Happy Valentine’s Day! May the romance of this special day add a bit of passion to your writing!
Your writing exercise for this week is:
Rewrite the ending to your favorite book.
In honor of the holiday, make it your favorite romance novel. Or, give your favorite suspense novel a new romantic twist.
The last writing craft book I read is The Joy of Writing Sex, by Elizabeth Benedict. Somehow, it seems an appropriate conversation for today. Personally, I write a lot of middle grade and young adult fiction, where sex scenes aren’t necessarily appropriate. Even in my work intended for adults, I don’t often write about sex. Still, when the story calls for it, I want to be able to write it well.
Above all, writing fiction is writing about relationships between people. And what is sex but an intimate encounter between people. More than anything else, what I have taken away from this book is that a sex scene, like any other scene, needs to be about the writing. It shouldn’t be just about the sex, but rather should in some way advance the plot or reveal character.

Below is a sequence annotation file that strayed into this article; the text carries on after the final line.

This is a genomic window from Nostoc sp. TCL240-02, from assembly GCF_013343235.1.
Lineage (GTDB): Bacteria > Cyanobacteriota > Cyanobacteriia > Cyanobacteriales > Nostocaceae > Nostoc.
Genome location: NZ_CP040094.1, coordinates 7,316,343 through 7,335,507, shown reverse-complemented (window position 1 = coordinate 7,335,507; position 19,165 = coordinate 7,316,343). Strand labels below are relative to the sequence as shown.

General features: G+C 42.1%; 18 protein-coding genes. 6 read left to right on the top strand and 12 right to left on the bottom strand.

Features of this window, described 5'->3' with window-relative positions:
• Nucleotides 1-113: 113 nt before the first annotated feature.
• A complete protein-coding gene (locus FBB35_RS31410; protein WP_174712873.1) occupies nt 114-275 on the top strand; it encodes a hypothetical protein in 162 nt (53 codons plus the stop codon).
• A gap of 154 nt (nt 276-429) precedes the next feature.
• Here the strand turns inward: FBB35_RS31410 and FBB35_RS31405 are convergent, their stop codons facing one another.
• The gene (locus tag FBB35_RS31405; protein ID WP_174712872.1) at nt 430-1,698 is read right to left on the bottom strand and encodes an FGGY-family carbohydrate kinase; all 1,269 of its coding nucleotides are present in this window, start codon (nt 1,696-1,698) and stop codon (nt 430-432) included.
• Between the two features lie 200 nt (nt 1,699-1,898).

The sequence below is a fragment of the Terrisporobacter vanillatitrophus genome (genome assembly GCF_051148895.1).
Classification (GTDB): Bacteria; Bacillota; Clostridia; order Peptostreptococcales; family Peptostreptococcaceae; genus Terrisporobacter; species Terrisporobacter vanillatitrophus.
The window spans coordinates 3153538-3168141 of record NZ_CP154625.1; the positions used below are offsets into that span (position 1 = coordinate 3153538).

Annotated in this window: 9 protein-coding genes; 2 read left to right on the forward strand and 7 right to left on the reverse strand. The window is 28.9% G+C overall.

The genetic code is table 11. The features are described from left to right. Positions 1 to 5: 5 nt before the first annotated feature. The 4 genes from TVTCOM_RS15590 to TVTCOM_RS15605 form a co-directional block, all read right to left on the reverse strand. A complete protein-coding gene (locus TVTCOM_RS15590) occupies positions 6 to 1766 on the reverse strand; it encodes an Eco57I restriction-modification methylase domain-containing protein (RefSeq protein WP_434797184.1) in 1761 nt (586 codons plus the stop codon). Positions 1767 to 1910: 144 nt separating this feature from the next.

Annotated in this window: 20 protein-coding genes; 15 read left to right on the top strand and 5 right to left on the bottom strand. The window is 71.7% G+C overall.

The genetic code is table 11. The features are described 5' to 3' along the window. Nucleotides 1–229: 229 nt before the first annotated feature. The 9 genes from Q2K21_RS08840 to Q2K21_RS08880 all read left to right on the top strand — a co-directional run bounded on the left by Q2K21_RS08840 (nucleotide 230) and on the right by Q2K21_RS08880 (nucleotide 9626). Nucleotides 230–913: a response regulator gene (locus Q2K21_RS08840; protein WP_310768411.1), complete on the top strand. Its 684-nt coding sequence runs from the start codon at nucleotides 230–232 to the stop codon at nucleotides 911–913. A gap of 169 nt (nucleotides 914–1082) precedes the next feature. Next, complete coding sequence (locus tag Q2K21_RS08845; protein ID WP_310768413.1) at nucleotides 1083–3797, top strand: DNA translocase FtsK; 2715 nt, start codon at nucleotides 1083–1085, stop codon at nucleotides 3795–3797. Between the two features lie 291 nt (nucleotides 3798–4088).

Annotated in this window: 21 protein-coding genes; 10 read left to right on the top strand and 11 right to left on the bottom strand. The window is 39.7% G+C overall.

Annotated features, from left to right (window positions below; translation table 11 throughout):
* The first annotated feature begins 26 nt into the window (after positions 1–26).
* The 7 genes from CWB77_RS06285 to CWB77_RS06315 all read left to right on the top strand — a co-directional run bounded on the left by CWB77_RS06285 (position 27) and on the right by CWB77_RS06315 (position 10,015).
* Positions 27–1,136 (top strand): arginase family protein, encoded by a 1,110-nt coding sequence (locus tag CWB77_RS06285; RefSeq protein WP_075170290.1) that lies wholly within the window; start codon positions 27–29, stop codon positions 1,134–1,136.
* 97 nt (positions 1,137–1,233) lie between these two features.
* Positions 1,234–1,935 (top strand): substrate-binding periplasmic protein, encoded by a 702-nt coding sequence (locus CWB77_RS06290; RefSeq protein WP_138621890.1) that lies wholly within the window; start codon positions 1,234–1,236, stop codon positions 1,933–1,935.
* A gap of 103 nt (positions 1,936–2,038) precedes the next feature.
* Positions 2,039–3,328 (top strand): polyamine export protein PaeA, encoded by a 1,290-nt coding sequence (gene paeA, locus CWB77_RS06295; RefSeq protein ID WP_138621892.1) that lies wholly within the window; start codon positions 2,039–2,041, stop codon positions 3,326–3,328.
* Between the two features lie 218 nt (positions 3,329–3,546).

This week’s grammar tip – That vs. Which. From Strunk & White’s Elements of Style:
That is the defining, or restrictive, pronoun, which the nondefining, or nonrestrictive.
The lawn mower that is broken is in the garage. (Tells which one.)
The lawn mower, which is broken, is in the garage. (Adds a fact about the only mower in question.)
The use of which for that is common in written and spoken language. Occasionally which seems preferable to that. But it would be a convenience to all if these two pronouns were used with precision. Careful writers, watchful for small conveniences, go which-hunting, remove the defining whiches, and by so doing improve their work.
Please consider sharing your response to the writing exercise. Got a question? Just ask! Put it in the comments below, or send your question by email here: